The extension of certain benefits (known as ‘Scheduled Caste benefits’) to Dalit Christians is a contentious topic in India which has gained renewed attention. ‘Dalit’ refers to a group of people in the Indian caste system who have been historically viewed as the lowest stratum of castes. While the Indian Constitution provides affirmative action routes to redress discrimination against these groups, the Constitution (Scheduled Castes) Order of 1950 specifies that no person who practices a religion other than Hinduism shall be considered a member of a Scheduled Caste. This puts in jeopardy reservation benefits (a form of affirmative action) for Dalits who have converted to Christianity. The Order of 1950 highlights a clash between, on the one hand, constitutional provisions guaranteeing equality and non-discrimination on the basis of religion and, on the other, the entrenched caste system that underpins not just the Hindu but also the wider Indic society.
To begin with, it is crucial to comprehend that ‘Scheduled Caste’ is not a caste, but a legal appellation conferred upon members of communities within the caste hierarchy. The Constitution refers to Scheduled Caste (‘SC’) status as a social category in several provisions, including Articles 330, 332, 334, 335, and 341, and none of these provisions stipulates a religious affiliation of the scheduled caste groups. Moreover, in the landmark case of Indira Sawhney vs Union of India, it was noted that caste is a birth-based phenomenon, that transcends religious boundaries and is not limited to Hindu societies alone.
Despite this, it is believed that SC is a major element of Hindu Social Order because a system of caste is inherent solely in Hindu Society. The inclusion of Sikhs and Buddhists under the SC category in 1956 and 1990, respectively, could be due to political pressure, as these religions are seen as offshoots of Hinduism under Article 25(2)(b). However, even though Sikhs and Buddhists do not recognize caste hierarchies in their religious doctrines, they still receive the same benefits as Scheduled Castes under the 1950 Order. Unfortunately, this does not apply to Abrahamic religions such as Christianity, which challenges Article 14 and Article 15 of the Constitution, providing for equality in general and non-discrimination on the basis of religion.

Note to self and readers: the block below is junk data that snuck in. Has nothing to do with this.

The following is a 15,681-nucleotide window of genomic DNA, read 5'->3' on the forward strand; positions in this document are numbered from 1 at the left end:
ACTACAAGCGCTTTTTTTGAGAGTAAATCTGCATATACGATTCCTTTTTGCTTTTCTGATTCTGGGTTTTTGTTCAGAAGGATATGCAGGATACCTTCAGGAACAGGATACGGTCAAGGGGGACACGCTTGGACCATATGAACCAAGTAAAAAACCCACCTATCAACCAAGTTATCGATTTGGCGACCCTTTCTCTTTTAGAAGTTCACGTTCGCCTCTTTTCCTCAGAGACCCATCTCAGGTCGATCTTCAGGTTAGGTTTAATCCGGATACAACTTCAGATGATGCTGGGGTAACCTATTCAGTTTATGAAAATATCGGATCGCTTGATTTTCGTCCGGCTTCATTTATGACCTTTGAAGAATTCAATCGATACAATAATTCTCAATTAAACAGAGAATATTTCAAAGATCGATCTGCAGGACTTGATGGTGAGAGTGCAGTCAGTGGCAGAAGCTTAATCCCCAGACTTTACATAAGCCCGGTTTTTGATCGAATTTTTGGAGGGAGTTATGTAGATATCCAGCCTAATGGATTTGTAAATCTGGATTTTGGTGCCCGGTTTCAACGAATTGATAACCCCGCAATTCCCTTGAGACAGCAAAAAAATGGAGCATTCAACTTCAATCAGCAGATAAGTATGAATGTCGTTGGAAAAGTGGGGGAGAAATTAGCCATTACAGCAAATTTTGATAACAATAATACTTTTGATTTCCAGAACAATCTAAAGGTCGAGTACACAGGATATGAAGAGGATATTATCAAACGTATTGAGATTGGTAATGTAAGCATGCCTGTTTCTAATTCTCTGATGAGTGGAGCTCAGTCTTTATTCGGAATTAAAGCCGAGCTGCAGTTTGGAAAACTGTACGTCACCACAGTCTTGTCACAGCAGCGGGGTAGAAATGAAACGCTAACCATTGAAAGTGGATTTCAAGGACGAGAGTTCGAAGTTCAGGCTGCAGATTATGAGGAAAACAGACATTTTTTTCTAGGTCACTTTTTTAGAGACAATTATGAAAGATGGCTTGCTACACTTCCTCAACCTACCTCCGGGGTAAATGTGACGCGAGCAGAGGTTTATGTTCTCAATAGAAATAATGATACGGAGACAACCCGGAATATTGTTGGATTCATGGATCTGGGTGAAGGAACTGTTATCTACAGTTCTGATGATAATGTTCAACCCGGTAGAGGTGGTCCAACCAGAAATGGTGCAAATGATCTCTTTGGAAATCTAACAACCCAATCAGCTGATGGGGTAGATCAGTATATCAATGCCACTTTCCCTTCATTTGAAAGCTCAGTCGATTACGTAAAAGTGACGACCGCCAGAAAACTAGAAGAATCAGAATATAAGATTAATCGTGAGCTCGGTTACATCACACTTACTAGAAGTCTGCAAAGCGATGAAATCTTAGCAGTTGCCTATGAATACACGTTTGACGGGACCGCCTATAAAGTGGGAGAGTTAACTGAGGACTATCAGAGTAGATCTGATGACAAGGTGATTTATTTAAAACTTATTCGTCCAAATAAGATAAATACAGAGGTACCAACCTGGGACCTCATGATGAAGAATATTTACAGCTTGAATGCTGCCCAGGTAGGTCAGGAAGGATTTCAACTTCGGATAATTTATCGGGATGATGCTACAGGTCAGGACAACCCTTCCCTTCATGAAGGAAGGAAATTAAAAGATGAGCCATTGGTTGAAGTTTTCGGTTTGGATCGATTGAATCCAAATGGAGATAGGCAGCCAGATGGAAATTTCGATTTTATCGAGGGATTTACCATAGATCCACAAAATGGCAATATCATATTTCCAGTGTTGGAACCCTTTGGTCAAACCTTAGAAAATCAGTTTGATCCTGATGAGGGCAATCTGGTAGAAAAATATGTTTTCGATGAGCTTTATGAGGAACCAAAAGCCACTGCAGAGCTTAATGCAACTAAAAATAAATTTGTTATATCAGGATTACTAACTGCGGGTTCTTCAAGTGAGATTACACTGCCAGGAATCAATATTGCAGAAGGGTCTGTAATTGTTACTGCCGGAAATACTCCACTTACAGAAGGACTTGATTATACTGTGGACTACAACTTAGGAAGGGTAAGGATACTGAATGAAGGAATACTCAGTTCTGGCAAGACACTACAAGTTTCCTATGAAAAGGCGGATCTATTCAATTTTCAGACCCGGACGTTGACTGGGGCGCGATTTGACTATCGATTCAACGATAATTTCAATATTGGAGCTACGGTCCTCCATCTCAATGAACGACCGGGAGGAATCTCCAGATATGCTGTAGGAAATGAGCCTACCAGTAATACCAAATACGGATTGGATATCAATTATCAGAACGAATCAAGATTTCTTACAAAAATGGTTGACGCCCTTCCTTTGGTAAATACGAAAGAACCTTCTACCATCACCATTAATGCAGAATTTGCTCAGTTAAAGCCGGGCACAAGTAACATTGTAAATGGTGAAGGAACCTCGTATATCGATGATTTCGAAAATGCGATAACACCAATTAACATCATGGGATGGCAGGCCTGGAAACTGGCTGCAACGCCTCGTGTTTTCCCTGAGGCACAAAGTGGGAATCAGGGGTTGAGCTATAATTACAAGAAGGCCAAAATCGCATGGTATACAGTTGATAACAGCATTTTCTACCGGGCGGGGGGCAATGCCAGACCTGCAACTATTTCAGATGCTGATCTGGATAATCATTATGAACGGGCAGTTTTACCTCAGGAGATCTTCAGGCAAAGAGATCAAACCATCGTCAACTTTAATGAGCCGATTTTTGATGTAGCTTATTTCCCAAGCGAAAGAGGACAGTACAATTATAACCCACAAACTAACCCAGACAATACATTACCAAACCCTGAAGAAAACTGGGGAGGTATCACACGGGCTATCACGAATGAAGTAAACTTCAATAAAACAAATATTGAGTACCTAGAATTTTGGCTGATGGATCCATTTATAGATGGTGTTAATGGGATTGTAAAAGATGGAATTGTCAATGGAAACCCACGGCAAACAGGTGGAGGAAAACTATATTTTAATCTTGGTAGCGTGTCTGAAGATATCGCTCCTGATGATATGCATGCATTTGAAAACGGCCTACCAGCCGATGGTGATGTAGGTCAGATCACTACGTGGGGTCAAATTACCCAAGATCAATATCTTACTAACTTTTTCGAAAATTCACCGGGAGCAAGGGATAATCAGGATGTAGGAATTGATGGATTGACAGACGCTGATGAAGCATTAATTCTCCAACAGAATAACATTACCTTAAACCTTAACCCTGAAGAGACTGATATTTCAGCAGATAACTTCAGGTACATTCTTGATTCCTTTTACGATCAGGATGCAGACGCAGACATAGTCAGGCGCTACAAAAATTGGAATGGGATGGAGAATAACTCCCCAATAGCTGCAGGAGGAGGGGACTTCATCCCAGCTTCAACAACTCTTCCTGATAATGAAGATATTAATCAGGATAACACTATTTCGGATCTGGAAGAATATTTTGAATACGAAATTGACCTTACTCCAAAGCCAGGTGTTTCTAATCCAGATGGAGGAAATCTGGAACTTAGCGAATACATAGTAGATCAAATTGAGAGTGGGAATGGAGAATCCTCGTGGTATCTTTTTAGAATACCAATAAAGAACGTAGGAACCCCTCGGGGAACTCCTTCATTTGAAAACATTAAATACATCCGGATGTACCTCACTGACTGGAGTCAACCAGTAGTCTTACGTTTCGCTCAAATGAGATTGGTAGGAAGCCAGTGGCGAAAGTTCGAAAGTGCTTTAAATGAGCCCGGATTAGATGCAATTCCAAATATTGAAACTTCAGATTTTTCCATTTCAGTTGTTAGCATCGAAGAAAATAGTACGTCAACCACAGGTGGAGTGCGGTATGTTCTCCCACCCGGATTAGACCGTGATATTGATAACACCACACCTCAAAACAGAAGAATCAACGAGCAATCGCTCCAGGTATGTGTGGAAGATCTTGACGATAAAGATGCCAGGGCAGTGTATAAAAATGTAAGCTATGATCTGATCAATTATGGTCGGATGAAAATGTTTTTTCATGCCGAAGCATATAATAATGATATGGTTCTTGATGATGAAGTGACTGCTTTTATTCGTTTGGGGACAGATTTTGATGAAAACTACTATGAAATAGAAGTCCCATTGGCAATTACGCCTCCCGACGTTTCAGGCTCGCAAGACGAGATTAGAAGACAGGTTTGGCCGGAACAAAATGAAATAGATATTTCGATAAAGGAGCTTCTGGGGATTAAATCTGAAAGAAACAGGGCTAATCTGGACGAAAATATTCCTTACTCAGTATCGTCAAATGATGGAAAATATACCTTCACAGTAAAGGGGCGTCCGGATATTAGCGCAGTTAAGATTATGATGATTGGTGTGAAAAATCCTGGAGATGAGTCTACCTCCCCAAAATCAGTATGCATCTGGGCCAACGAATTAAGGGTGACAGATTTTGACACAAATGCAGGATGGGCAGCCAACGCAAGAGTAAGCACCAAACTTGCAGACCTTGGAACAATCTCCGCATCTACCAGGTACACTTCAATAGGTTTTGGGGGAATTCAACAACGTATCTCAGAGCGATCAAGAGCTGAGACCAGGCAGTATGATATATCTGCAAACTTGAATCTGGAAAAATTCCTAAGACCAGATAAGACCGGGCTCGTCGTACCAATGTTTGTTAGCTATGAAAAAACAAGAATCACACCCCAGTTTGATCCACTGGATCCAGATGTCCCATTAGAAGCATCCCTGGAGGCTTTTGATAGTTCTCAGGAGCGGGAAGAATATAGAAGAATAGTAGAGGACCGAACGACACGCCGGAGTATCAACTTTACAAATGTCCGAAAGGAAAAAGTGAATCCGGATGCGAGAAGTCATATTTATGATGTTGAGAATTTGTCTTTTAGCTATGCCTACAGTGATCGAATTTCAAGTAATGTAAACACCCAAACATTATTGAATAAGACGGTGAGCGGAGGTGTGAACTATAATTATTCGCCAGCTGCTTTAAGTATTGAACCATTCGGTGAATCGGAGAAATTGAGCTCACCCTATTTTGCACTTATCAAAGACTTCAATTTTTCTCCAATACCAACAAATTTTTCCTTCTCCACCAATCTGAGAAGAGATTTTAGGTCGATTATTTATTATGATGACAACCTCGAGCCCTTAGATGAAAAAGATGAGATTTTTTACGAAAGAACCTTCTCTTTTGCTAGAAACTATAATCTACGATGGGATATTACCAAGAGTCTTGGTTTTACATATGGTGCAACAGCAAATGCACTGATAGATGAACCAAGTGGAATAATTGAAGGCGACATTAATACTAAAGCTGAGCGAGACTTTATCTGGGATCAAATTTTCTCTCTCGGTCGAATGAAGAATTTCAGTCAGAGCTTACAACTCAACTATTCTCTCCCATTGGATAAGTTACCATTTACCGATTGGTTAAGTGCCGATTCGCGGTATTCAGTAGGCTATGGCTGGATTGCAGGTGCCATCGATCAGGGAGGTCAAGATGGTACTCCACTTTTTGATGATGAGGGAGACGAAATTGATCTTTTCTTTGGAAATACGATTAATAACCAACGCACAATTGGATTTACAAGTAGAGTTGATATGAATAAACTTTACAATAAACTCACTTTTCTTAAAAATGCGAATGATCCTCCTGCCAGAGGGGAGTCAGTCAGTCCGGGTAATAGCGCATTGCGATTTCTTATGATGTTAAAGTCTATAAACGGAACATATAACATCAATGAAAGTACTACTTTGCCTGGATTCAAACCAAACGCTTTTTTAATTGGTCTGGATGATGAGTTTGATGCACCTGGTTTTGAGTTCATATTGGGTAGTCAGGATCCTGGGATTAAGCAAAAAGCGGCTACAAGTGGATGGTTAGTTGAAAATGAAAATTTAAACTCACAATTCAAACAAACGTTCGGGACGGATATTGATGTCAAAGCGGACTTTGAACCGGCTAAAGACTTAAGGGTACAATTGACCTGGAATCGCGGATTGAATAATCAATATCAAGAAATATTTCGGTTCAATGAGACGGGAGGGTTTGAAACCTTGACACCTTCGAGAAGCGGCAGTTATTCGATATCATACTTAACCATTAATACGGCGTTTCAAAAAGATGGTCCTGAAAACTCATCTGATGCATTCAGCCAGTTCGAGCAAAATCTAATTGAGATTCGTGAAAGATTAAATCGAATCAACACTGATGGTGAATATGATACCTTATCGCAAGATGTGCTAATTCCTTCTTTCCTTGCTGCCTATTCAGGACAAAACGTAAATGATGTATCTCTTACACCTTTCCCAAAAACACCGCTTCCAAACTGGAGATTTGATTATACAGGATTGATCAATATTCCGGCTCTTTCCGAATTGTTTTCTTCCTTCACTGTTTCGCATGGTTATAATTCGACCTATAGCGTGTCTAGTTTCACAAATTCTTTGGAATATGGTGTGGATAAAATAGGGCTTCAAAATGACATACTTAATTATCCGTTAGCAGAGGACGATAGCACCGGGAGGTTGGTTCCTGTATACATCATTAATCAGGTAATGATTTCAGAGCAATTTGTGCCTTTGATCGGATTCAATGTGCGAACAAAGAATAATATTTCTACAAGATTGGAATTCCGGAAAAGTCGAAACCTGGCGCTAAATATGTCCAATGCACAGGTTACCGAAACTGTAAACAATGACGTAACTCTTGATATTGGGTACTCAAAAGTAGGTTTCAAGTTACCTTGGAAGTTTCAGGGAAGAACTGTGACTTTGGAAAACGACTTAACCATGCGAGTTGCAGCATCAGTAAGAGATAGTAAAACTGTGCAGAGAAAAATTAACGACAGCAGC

In Soosai vs. Union of India, the Indian Supreme Court upheld the constitutionality of the 1950 Order, citing insufficient evidence to support inclusion of Dalit Converts to Abrahamic Religions, and placing the burden of demonstrating continued caste-based discrimination on the petitioners. However, in light of the recent doctrinal developments such as Navtej Singh Johar vs Union of India, Soosai warrants reconsideration on the doctrine of evidentiary burdens, suggesting that it is the State which must disprove any hint of arbitrariness.
In Ziyauddin Burhanuddin Bukhari v. Brijmohan Ram Das Mehra, it was ruled that the State must remain impartial in providing benefits to citizens of all religions and castes, and ensure that its laws do not discriminate against any particular religious group. However, with the continuation of the 1950 Order, Dalit Converts are denied protection under the Scheduled Castes and the Scheduled Tribes (Prevention of Atrocities Act) 1989. The Order is susceptible to challenges under international human rights treaties, such as the International Covenant on Economic, Social and Cultural Rights, and the International Covenant on Civil and Political Rights, which stress the importance of equality before the law, regardless of religion. India, being a signatory to these treaties, is bound to ensure that its laws and policies adhere to them. The exclusion of Dalit Christians and Muslims from Scheduled Caste reservations contravenes these obligations and subjects India to criticism from the international community.
While the new Balakrishnan Commission is analyzing the exclusion of Dalit Muslims and Dalit Christians from the Scheduled Castes, it should also acknowledge the difference between social stigma and religious stigma. Although conversion to a different religion may occur for various reasons, the continued presence of social stigma remains a significant concern. Reservation was implemented for the Scheduled Castes to address historical systemic social disadvantages experienced by these communities, which do not cease to exist on conversion. It is important to examine whether the current system of compartmentalization is in line with the Constitution, given the ongoing social stigma that persists after religious conversion. The matter is currently before the Supreme Court in Centre for Public Interest Litigation vs. Union of India and it is imperative that the court considers the impact of exclusion on these communities, as well as the constitutional implications of such distinctions, to ensure a more just and equitable society.
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